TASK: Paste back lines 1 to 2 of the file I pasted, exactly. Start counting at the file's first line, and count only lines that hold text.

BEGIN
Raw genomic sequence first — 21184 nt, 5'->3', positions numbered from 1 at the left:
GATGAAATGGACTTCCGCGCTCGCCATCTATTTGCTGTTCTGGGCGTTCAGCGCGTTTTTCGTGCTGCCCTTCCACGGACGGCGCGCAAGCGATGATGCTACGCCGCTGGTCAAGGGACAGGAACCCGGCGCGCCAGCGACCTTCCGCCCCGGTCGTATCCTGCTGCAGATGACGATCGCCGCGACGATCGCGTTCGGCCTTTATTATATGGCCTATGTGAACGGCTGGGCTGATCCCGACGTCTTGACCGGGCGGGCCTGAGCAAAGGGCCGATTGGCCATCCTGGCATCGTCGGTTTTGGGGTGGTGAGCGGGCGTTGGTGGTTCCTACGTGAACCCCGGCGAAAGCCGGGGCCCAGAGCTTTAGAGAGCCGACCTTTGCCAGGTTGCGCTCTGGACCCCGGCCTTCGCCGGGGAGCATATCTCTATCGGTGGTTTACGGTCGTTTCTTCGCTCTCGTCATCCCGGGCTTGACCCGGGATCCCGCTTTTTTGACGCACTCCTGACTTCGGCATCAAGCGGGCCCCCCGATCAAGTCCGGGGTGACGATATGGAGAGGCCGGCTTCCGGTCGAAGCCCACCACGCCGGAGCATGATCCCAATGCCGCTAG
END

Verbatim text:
Raw genomic sequence first — 21184 nt, 5'->3', positions numbered from 1 at the left:
GATGAAATGGACTTCCGCGCTCGCCATCTATTTGCTGTTCTGGGCGTTCAGCGCGTTTTTCGTGCTGCCCTTCCACGGACGGCGCGCAAGCGATGATGCTACGCCGCTGGTCAAGGGACAGGAACCCGGCGCGCCAGCGACCTTCCGCCCCGGTCGTATCCTGCTGCAGATGACGATCGCCGCGACGATCGCGTTCGGCCTTTATTATATGGCCTATGTGAACGGCTGGGCTGATCCCGACGTCTTGACCGGGCGGGCCTGAGCAAAGGGCCGATTGGCCATCCTGGCATCGTCGGTTTTGGGGTGGTGAGCGGGCGTTGGTGGTTCCTACGTGAACCCCGGCGAAAGCCGGGGCCCAGAGCTTTAGAGAGCCGACCTTTGCCAGGTTGCGCTCTGGACCCCGGCCTTCGCCGGGGAGCATATCTCTATCGGTGGTTTACGGTCGTTTCTTCGCTCTCGTCATCCCGGGCTTGACCCGGGATCCCGCTTTTTTGACGCACTCCTGACTTCGGCATCAAGCGGGCCCCCCGATCAAGTCCGGGGTGACGATATGGAGAGGCCGGCTTCCGGTCGAAGCCCACCACGCCGGAGCATGATCCCAATGCCGCTAG